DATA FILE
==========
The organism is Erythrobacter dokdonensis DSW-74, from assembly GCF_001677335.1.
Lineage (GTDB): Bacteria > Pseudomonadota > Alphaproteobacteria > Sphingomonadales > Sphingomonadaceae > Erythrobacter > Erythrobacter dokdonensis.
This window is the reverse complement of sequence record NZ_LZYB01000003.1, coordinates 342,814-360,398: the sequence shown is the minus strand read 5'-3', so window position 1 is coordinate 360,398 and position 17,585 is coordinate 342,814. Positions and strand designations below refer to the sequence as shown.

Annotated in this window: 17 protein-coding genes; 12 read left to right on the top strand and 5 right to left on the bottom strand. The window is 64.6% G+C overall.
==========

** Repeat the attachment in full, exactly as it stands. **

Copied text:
The organism is Erythrobacter dokdonensis DSW-74, from assembly GCF_001677335.1.
Lineage (GTDB): Bacteria > Pseudomonadota > Alphaproteobacteria > Sphingomonadales > Sphingomonadaceae > Erythrobacter > Erythrobacter dokdonensis.
This window is the reverse complement of sequence record NZ_LZYB01000003.1, coordinates 342,814-360,398: the sequence shown is the minus strand read 5'-3', so window position 1 is coordinate 360,398 and position 17,585 is coordinate 342,814. Positions and strand designations below refer to the sequence as shown.

Annotated in this window: 17 protein-coding genes; 12 read left to right on the top strand and 5 right to left on the bottom strand. The window is 64.6% G+C overall.